A job evaluation determines its value relative to other jobs in a company or industry. Ideally, the job description defines the skills and experience required to perform the tasks, regardless of who does the work. You conduct job evaluations for a number of reasons, among them to ensure your employees are receiving equal pay for equal work and to address race, gender, age or other discriminatory inequalities.
In the United States, equal employment opportunity by race and gender has been in force since passage of Title VII of the Civil Rights Act of 1964 and the Equal Pay Act of 1963. Despite this legislation, many people still work at lower pay rates and with fewer chances for advancement than their peers. To fix wage discrimination issues, jobs can be evaluated and compared based on skills, knowledge, responsibility and working conditions required to complete the work.
Pay-equity policies are established at the federal, state, local or company levels. A job evaluation serves to classify work within a company. Studying the wages associated with jobs and the people completing the work will reveal inequities that can then be addressed. Traditionally, jobs requiring physical effort (jobs held by men) were valued more than service roles (typically held by women) yet both play an important role in a company's success. Job evaluations expose these inconsistencies.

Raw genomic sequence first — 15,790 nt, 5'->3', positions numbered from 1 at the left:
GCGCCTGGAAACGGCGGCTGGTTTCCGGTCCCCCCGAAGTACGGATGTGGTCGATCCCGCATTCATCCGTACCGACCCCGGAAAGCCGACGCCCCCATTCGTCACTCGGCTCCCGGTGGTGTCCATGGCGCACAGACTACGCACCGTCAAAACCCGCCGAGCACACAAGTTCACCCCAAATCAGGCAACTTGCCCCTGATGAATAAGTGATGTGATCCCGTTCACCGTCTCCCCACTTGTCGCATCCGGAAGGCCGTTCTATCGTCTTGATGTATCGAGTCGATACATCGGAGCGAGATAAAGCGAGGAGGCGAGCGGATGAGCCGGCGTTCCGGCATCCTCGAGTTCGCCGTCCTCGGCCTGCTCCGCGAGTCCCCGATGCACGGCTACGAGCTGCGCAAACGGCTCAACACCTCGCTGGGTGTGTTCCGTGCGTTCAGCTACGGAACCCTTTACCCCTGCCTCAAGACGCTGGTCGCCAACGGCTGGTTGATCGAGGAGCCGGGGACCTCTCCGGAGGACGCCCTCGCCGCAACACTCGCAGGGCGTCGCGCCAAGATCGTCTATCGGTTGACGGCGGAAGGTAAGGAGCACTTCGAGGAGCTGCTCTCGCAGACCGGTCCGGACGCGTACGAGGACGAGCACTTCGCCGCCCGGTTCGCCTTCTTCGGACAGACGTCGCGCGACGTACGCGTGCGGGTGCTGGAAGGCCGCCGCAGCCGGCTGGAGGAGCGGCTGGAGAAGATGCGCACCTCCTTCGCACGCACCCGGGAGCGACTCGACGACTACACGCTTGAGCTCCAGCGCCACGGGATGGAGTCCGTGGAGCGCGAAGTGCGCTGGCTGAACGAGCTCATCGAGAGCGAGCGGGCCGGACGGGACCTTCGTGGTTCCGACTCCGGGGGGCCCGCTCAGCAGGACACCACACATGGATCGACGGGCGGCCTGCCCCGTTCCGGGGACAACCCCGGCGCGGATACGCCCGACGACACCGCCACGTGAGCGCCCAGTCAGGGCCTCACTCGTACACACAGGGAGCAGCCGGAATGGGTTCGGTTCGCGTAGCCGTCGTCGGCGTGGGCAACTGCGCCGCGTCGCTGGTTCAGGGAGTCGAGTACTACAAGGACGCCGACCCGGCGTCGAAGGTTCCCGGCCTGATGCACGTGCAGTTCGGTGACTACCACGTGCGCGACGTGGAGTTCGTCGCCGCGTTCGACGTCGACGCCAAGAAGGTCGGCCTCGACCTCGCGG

Job evaluations are classified as job-ranking, comparison, benchmarking or matching. Ranking involves ordering jobs based on time of service on the job. In comparison job evaluation, you examine job functions in pairs to uncover similarities and discrepancies. Benchmarking involves comparing a company job description to an industry standard. When matching jobs, you establish a point system to determine a score for each job. Then, you analyze jobs relative to their significance in your company. These techniques can be used together to conduct a robust job evaluation at your company.
Job evaluations can be conducted through questionnaires or interviews or by writing job descriptions for comparison. Maintaining anonymity to ensure a nonbiased approach is a key to success. Scrutinizing jobs to ensure equal pay is a time-consuming and tedious process, requiring intensive attention to detail. There are often legal implications, so take care to do a thorough job that can be defended.
Job evaluations are not intended to address the appraisal of individuals completing the work or predict employee accomplishments. Instead, use performance management and appraisal techniques to assess employee work habits and the ability to complete work reliably and effectively that align to your company's strategic vision.
Tara Duggan is a Project Management Professional (PMP) specializing in knowledge management and instructional design. For over 25 years she has developed quality training materials for a variety of products and services supporting such companies as Digital Equipment Corporation, Compaq and HP. Her freelance work is published on various websites.